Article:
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Even the Fish Are Depressed Now

The good, the bad and the ugly things we learned about our bodies today

In case the headline didn’t give it away, today’s edition of Things We Learned About Our Bodies isn’t actually about our bodies. Or is it? More on that in a sec.

The New York Times reported this morning on research by the department of biological and environmental sciences at Troy University in Alabama that fish can, and do, become depressed.

According to Professor Julian Pittman, fish are actually very obvious about their mental state. When a zebrafish is placed in a fresh tank, their natural inclination is to swim near the top, exploring their new environs.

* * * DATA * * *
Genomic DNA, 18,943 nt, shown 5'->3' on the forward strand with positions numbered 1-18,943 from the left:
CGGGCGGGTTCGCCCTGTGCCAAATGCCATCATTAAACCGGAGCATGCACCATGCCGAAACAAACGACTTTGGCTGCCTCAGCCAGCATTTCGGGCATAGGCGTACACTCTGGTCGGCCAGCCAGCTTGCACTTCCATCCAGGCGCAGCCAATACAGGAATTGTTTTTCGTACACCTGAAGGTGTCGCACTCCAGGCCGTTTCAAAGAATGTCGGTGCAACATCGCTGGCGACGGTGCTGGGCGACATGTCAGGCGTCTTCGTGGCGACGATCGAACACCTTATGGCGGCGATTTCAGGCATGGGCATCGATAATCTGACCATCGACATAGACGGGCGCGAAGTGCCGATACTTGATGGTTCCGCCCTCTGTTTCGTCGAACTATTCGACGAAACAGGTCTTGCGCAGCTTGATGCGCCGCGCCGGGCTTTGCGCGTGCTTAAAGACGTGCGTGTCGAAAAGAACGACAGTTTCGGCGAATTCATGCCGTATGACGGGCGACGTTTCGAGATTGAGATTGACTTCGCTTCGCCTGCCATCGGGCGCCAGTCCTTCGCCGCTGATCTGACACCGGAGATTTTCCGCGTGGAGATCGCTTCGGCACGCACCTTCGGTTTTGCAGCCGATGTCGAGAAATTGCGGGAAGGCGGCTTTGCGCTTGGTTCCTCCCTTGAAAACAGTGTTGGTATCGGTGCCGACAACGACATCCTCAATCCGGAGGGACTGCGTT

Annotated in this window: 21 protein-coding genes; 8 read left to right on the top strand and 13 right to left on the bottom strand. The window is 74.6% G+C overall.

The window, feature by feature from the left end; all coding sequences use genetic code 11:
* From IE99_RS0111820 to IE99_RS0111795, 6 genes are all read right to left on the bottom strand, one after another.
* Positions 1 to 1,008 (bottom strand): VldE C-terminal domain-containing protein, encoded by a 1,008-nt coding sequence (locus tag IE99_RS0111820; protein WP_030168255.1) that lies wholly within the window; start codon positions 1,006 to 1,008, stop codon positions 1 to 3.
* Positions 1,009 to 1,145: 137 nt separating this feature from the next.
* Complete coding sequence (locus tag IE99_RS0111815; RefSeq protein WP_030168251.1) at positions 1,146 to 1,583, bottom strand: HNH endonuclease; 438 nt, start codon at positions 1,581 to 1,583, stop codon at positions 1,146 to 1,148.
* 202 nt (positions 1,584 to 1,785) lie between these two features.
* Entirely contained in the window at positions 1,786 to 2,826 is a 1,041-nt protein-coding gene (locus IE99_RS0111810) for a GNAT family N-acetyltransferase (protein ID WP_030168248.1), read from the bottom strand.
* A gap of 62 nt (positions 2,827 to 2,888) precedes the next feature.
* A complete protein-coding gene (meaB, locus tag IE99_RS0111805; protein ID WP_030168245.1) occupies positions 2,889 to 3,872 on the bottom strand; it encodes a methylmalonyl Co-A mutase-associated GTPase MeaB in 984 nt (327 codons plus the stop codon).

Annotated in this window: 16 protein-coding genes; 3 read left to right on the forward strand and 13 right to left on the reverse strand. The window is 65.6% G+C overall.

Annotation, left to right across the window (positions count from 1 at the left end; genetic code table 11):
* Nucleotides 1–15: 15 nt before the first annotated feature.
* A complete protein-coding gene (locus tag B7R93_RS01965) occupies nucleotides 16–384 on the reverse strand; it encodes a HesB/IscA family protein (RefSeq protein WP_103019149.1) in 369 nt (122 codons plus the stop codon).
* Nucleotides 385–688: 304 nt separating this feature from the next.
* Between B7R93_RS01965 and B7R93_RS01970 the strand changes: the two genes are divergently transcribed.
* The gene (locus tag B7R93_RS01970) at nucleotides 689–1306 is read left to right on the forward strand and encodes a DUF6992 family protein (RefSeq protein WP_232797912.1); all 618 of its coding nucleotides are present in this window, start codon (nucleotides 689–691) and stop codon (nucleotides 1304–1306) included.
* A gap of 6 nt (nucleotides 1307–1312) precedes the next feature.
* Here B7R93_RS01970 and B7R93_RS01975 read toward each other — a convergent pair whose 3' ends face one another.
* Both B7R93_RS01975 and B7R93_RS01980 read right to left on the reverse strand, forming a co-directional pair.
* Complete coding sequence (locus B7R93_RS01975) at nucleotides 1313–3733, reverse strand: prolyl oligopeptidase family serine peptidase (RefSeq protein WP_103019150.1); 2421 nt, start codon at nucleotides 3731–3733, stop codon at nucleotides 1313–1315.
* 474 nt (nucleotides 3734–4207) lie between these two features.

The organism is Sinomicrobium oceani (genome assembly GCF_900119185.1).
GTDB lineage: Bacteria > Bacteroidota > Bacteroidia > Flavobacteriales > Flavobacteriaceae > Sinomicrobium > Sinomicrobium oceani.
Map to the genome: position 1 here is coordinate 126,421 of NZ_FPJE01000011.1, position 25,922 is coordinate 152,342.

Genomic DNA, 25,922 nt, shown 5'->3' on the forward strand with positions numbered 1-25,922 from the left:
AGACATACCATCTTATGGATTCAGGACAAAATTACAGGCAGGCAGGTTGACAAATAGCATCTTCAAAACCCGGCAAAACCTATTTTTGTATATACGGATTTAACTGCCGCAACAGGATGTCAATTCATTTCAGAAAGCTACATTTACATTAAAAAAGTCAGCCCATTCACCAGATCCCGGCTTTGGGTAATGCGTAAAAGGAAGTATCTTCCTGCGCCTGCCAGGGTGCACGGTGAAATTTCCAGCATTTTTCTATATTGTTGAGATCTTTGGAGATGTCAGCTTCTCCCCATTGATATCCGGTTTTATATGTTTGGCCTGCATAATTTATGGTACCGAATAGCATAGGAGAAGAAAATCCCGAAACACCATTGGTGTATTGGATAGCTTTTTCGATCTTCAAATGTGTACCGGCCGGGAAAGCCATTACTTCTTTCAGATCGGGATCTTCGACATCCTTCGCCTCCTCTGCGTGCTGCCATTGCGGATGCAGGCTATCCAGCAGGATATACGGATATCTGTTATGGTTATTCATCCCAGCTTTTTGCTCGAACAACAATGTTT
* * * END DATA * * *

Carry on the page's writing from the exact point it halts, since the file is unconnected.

But if the fish then transitions to the lower half of the tank, they know that the fish is depressed. How depressed is a function of the time spent at the bottom versus at the top. This is called the “novel tank test,” and, as I hinted at above, it has some interesting implications for understanding our own depressive selves.

Just like humans, the fish become withdrawn; they lose interest in almost the same things (food, entertainment, the world around them) in the same way as we do. Said Pittman:

“The neurochemistry is so similar that it’s scary. There is a lot we don’t give fish credit for.”

All this has led to fish being viewed as possible candidates for testing antidepressants. If they can work on fish, maybe they can help humans beat their own depression and get back to swimming at the top of the fish tank.

A few other things we learned about our bodies today: